Friday, May 30, 2008

Detail Didact

Soft pastels are not very appropriate for drawing details. Choose pencils and hard pastels for smaller details. Here are five tips for the detail-oriented pastel artist.

  1. Decide ahead of time whether your picture will be finished as a painting or as a drawing. The difference to me is more about lost lines and edges versus outlines. Either result may be achieved with pencils, charcoal and hard pastel. But, keep track of your goal.
  2. Sharpen your crumbly pastel pencils the old fashioned way. Shave a small portion of the business end of the wooden case from back to front to expose a small tip of pastel. Make sure you get it exposed all around. I use an X-Acto Knife for this. Now, sand the point with a sandpaper sharpener. I re-use mine by stapling hardware store sandpaper to the old board.
  3. The bigger Derwent Set may be my favorite because it has three values for most of the colors. And I like the consistency.
  4. Don't forget the invaluable General White Charcoal pencil. Also vine charcoal and compressed charcoal sticks, the latter also comes in white.
  5. Hard pastels may pleasantly surprise you with the intensity of some pigments. They are traditionally used for blocking in lightly, but I urge you to try them over soft pastels occasionally. The effects are better than many other tools used for moving around and shaping soft pastel.

Detail from Route Step...Casey Klahn

More than enough knowledge on sharpening pencils-Link. Warning: doll defacement shown.

Thursday, May 29, 2008

Soldier Artist

Soldier, Hero & Artist Charles W. Reed

Abraham Lincoln at City Point, Virginia, 1865
Charles Wellington Reed (1841-1926)

Charles W. Reed was a soldier artist in the Civil War. What is more, he earned the nation's highest medal, the Medal of Honor, for an action at the Battle of Gettysburg.

MOH, Authorized Version until 1895

A rather confused link, but with numerous thumbnail images of Reed's artwork.

It seems that Reed, an enlisted bugler, was rather a "Johnny on the spot," having been present at key battles and for great events. Among those events he witnessed were Gettysburg, the illustrated review of common soldiers by the president, and no less than General Robert E. Lee's surrender at Appomattox. His illustrations were published after the war.

Wednesday, May 28, 2008

Civil War Artillerymen

Route Step in Garrison
8" x 7"
Charcoal & Pastel on Canson Mi-Tientes
Casey Klahn

This now qualifies as my return to the figure, and as a project. I'll name it the Civil War Project. The guy on the left of the image makes a great model, as he is a big statured guy with large hands.

Today, at The Colorist, I posted about the Civil War artist Alfred Waud. Follow the links there to find some artist reenactors who are active back east.

The drawing is not quite this severe in respects to contrast, as this is a scanned image.

Monday, May 26, 2008

Civil War Art

Painting Waiting to Happen
All Photos: Casey Klahn


Girl Marching in Uniform


Back to Civil War figures. I had the unparalleled opportunity to sketch and paint the reenactment in Spokane over the holiday weekend. The figure is a subject I have
wanted to return to. An artist can pay good money for costumed models, or find an event like the one I did. But, you gotta be brave to set up in the middle of holiday gawkers, and more than likely fail all over the paper. See the artist bleeding on the ground.

As it turned out, I was really happy with the outcome. Yesterday's post shows Friday's images. I returned with the family in tow on Monday, but gusting winds kept me from setting up. It just underlines the blessing of getting a good set-up on Friday.

Maybe I'll get in costume and arrive next year at the Civil War reenactment as a period artist. Stove pipe hat, anyone?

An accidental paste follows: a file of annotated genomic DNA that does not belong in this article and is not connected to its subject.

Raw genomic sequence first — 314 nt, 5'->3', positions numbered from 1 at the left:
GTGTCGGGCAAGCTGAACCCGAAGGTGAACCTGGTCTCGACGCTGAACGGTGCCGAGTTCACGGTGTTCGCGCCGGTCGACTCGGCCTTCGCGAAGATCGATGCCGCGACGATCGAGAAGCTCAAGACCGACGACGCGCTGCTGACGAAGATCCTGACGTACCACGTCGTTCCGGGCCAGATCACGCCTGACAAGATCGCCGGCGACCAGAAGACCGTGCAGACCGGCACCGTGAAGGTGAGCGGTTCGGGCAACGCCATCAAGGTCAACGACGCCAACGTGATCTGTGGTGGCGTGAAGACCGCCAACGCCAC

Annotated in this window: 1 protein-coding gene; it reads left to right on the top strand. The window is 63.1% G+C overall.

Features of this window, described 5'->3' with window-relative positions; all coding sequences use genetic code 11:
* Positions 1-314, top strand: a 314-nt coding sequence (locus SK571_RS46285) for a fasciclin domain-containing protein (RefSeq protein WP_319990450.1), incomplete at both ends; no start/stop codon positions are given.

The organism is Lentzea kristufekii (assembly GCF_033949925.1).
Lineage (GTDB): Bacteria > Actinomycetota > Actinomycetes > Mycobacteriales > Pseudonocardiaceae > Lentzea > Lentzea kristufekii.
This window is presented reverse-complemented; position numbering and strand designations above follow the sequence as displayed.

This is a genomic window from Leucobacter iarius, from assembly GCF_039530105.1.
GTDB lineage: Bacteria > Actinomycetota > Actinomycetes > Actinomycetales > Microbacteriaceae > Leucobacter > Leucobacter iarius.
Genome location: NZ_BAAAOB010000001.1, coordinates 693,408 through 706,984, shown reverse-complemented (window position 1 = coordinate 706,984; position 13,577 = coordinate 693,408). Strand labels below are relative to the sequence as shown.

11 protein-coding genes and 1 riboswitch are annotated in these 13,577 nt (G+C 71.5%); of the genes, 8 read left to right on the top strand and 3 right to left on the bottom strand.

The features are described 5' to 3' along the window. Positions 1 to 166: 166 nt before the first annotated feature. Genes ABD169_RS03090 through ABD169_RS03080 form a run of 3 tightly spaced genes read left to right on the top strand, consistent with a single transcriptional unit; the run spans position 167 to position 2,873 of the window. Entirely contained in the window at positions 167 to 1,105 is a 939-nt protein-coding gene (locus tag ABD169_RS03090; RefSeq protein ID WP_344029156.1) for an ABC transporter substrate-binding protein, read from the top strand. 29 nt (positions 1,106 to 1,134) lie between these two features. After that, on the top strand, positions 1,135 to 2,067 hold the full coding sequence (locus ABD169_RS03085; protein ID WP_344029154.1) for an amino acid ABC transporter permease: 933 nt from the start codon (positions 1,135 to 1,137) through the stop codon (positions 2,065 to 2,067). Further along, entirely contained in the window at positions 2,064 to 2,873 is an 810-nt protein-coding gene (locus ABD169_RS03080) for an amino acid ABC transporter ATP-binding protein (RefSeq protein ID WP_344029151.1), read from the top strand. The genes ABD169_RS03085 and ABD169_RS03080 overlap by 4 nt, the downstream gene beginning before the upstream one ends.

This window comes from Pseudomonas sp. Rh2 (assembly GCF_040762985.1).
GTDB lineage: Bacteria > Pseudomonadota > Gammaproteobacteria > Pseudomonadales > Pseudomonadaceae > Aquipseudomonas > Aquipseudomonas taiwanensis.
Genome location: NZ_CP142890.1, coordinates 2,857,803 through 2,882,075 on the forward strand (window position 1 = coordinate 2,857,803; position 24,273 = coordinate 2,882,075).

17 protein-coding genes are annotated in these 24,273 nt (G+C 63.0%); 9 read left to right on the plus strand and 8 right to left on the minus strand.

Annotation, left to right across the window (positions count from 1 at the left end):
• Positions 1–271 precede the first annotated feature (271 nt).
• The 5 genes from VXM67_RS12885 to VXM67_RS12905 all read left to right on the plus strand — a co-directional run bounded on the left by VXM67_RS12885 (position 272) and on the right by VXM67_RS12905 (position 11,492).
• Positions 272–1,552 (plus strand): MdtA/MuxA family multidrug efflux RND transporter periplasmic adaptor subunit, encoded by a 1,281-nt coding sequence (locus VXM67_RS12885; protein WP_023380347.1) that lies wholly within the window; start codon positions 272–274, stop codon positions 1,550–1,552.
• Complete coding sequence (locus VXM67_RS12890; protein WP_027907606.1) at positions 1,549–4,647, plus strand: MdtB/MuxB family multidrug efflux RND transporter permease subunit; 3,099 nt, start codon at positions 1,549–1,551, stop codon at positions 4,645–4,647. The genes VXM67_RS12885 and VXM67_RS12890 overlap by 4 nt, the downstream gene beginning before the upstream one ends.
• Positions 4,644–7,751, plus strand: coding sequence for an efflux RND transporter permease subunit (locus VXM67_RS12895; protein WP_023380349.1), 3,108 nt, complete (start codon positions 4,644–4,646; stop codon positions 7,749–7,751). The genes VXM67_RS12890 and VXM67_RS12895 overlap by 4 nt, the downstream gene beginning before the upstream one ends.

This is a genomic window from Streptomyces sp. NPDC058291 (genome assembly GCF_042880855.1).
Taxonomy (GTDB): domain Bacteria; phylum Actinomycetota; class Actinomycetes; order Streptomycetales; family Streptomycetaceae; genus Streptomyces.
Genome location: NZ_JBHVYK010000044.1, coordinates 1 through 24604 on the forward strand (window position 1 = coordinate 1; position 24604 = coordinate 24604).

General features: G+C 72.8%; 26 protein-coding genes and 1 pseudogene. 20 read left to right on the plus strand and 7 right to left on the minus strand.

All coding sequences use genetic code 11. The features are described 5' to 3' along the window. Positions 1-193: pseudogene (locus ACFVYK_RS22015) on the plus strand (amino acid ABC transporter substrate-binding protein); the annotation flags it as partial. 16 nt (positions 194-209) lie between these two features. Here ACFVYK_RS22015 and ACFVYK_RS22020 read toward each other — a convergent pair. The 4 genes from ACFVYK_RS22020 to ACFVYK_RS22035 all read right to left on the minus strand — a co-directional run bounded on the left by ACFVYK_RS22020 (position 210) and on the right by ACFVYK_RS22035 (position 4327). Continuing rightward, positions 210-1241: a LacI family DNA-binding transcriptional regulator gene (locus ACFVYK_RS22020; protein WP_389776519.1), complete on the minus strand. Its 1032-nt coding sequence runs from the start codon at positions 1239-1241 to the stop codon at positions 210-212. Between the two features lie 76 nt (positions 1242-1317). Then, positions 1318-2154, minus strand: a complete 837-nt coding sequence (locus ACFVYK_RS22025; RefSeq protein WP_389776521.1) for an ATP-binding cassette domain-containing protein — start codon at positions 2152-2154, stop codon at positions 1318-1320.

I was wondering who were the artists active during the Civil War, so that I could have a baseline to begin with for my study. The illustrated magazine was new on the public stage, and artists were in demand. The first artist I found was, of course, a pastellist. Edward Lamson Henry, 1841-1919 struck a chord with me right away.

Winslow Homer is the most noted Civil War battle sketch artist. Thumbs.

Wounded Soldier being Given a Drink from a Canteen
Drawing: Charcoal and white chalk on blue-green paper, 1864
14 3/8 x 19 ½ ins
Winslow Homer

Drummer Boy
Drawing: Black and white chalk on blue paper, 1864
17 x 10 5/8 ins.
Winslow Homer

Battle Sketching!

Sharpshooters in Green, On Site "Battle" Sketch
Pastel, Casey Klahn

Photo: Casey Klahn

It never crossed my mind before that sketching a (reenacted) Civil War battle could be so difficult. Or exhilarating! This is the Memorial Day weekend, and the war between the states is one of the things we remember.

Casey Klahn

Needless to say, one must work fast! I was very happy with the outcome. I sat cross
legged on the sidelines and worked back and forth between two sketchbooks, in charcoal and charcoal/pastel to capture the mock battle's ebb and flow.

After the battle, I was able to set up my field easel behind the medical tent and painted a fun work with a Medical Assistant and his banjo. The blue jacket caught my eye, as it could be tied in with another blue uniform jacket that was hanging on a camp tripod, and a third element (perfect!) of a large flag. The backdrop? White canvas tentage.


Civil War Medic with Banjo Sketch
10.5" x 9"
Pastel & Charcoal on Diane Townsend Paper
Casey Klahn

Casey Klahn

Lessons Learned:

  1. I don't draw animals as a habit, but I am happy to get the impressions I got here.
  2. Following the rule of keeping my field works in a reduced value scale (nothing too dark or light) doesn't work when faced with Army Blue. I should know that stuff, as a veteran myself!
  3. The Banjo Player WIP I think may need it's blue elements split up into a triangular composition, with the coat to the right of the figure, and with the white tents as framing highlights. And the background needs work.
  4. I wanted to "model" the form of the banjo player, but didn't quit make it. An opportunity there!

Cavalry Formation, Action
Casey Klahn

Pastel in Moleskine
Casey Klahn

It didn't escape me that painting on sight is just as anachronistic as the dress-up event I was chronicling. The camera was just making it's (evil) debut in the same time period, and it would forever make the painting less dear in the public mind.